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IELTS Reading: choose the title

Read the following article, and choose the best title from the list below.

The setting is decidedly modest: a utility room in a red-brick house at the end of a cul-de-sac in Wales. But if the hype turns out to be right, this may be the starting point for an energy revolution in the UK. Householder Mark Kerr has become the first British owner of a Tesla Powerwall, a cutting-edge bit of kit that the makers say will provide a “missing link” in solar energy.

Like many owners of solar panels, Kerr and his family have a basic problem. They tend to be out at work and school when the sun is shining and the 16 solar panels on the roof of their home in Cardiff are producing power. The excess they miss out on is fed into the grid and they make a return on it but it does not seem right that they do not get to use the power from their panels. However, from now, energy produced but not used during the day will charge the Powerwall and can then be used to provide them with the energy they need when they’re at home and their lights, music centres, computers, televisions and myriad other devices need feeding.

Choose title A, B, C or D. Can you explain why the others are wrong?

A) The UK energy revolution.
B) Wales at the forefront of technology.
C) New device could herald energy revolution.
D) The problem with solar panels.


IELTS Reading: paragraph headings

Read the following passage about cognitive behavioural therapy:

A) Cognitive behavioural therapy (CBT) is a psychotherapeutic approach: a talking therapy. CBT aims to solve problems concerning dysfunctional emotions, behaviours and cognitions through a goal-oriented, systematic procedure in the present.

B) The particular therapeutic techniques vary, but commonly may include keeping a diary of significant events and associated feelings, thoughts and behaviours; questioning and testing cognitions, assumptions, evaluations and beliefs that might be unhelpful and unrealistic; gradually facing activities which may have been avoided; and trying out new ways of behaving and reacting. Relaxation, mindfulness and distraction techniques are also commonly included.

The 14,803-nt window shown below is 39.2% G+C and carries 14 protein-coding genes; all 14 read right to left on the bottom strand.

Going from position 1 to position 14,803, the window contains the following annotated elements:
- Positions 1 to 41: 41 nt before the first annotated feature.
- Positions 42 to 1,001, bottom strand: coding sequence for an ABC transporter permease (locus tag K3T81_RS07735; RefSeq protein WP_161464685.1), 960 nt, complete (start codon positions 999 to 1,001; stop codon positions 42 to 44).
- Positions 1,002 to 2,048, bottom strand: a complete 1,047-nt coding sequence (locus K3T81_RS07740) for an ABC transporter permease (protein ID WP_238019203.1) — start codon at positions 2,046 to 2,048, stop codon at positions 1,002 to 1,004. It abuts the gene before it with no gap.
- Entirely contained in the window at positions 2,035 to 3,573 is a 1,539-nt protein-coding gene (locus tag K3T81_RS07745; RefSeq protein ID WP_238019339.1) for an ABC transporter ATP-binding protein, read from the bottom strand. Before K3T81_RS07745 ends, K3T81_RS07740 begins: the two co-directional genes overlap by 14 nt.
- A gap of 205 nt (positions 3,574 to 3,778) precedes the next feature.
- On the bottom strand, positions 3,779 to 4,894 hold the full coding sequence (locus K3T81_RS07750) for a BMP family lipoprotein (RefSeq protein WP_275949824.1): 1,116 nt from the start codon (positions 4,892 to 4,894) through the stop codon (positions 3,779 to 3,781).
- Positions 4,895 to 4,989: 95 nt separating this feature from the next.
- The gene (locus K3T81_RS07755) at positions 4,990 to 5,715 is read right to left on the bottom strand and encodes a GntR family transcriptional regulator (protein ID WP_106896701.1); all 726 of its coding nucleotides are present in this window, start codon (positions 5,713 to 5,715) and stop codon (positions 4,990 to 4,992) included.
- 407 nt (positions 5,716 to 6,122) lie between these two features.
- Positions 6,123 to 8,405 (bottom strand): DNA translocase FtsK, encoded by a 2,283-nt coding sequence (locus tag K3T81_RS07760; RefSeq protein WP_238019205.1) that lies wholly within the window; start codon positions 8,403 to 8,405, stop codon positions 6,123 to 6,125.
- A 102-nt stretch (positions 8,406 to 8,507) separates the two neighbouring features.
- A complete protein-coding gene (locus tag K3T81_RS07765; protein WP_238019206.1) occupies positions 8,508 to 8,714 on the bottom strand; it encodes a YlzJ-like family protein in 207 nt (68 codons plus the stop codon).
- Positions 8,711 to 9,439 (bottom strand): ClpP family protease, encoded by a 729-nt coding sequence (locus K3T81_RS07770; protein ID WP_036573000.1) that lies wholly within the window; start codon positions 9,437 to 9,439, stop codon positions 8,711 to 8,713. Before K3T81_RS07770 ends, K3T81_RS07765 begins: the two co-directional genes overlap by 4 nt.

C) Going through cognitive behavioural therapy is not an overnight process for clients; a typical course consists of 12-16 hour-long sessions. Even after clients have learned to recognise when and where their mental processes go awry, it can in some cases take considerable time or effort to replace a dysfunctional process or habit with a more reasonable and adaptive one. CBT is problem-focused and structured towards the client. It requires honesty and openness between the client and therapist, as a therapist develops strategies for managing problems and guiding the client to a better life.

Choose the best headings for paragraphs A, B and C from this list:

  1. A slow process
  2. A new type of therapeutic approach
  3. The benefits and drawbacks of CBT
  4. A goal-oriented therapeutic approach
  5. CBT therapists are always honest with their clients
  6. The range of CBT interventions


IELTS Reading: choose the best summary

Read the following description of a book called 'What are Universities for?'.

Across the world, universities are more numerous than they have ever been, yet at the same time there is unprecedented confusion about their purpose and scepticism about their value. What Are Universities For? offers a spirited and compelling argument for completely rethinking the way we see our universities, and why we need them.